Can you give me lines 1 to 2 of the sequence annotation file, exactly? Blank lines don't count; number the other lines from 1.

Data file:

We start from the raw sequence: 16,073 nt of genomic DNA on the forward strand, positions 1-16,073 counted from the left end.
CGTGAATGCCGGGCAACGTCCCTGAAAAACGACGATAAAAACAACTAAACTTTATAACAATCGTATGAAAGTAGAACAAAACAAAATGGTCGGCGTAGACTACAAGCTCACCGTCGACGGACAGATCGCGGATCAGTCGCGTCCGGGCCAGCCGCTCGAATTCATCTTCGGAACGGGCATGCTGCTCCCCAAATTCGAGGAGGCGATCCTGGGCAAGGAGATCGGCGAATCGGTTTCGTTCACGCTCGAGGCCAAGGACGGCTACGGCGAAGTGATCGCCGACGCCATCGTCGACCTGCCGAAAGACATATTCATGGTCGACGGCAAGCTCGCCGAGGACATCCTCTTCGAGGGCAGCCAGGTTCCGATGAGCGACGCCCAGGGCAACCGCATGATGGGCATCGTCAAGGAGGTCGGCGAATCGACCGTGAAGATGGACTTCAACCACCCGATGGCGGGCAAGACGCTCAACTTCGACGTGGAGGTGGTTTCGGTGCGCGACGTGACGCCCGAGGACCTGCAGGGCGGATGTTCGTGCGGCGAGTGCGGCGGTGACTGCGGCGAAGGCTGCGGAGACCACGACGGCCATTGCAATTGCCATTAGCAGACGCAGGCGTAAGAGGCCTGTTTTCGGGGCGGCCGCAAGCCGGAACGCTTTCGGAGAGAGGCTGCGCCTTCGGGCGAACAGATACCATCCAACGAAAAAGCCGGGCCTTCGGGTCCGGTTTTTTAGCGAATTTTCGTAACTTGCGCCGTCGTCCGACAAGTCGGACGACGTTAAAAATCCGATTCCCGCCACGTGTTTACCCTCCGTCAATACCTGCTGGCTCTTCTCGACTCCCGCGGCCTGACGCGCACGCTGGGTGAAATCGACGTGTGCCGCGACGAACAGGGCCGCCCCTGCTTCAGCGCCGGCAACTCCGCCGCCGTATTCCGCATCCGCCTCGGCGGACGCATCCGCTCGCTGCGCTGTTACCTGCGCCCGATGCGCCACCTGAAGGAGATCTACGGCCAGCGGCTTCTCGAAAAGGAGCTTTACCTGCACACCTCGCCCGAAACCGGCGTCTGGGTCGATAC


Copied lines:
We start from the raw sequence: 16,073 nt of genomic DNA on the forward strand, positions 1-16,073 counted from the left end.
CGTGAATGCCGGGCAACGTCCCTGAAAAACGACGATAAAAACAACTAAACTTTATAACAATCGTATGAAAGTAGAACAAAACAAAATGGTCGGCGTAGACTACAAGCTCACCGTCGACGGACAGATCGCGGATCAGTCGCGTCCGGGCCAGCCGCTCGAATTCATCTTCGGAACGGGCATGCTGCTCCCCAAATTCGAGGAGGCGATCCTGGGCAAGGAGATCGGCGAATCGGTTTCGTTCACGCTCGAGGCCAAGGACGGCTACGGCGAAGTGATCGCCGACGCCATCGTCGACCTGCCGAAAGACATATTCATGGTCGACGGCAAGCTCGCCGAGGACATCCTCTTCGAGGGCAGCCAGGTTCCGATGAGCGACGCCCAGGGCAACCGCATGATGGGCATCGTCAAGGAGGTCGGCGAATCGACCGTGAAGATGGACTTCAACCACCCGATGGCGGGCAAGACGCTCAACTTCGACGTGGAGGTGGTTTCGGTGCGCGACGTGACGCCCGAGGACCTGCAGGGCGGATGTTCGTGCGGCGAGTGCGGCGGTGACTGCGGCGAAGGCTGCGGAGACCACGACGGCCATTGCAATTGCCATTAGCAGACGCAGGCGTAAGAGGCCTGTTTTCGGGGCGGCCGCAAGCCGGAACGCTTTCGGAGAGAGGCTGCGCCTTCGGGCGAACAGATACCATCCAACGAAAAAGCCGGGCCTTCGGGTCCGGTTTTTTAGCGAATTTTCGTAACTTGCGCCGTCGTCCGACAAGTCGGACGACGTTAAAAATCCGATTCCCGCCACGTGTTTACCCTCCGTCAATACCTGCTGGCTCTTCTCGACTCCCGCGGCCTGACGCGCACGCTGGGTGAAATCGACGTGTGCCGCGACGAACAGGGCCGCCCCTGCTTCAGCGCCGGCAACTCCGCCGCCGTATTCCGCATCCGCCTCGGCGGACGCATCCGCTCGCTGCGCTGTTACCTGCGCCCGATGCGCCACCTGAAGGAGATCTACGGCCAGCGGCTTCTCGAAAAGGAGCTTTACCTGCACACCTCGCCCGAAACCGGCGTCTGGGTCGATAC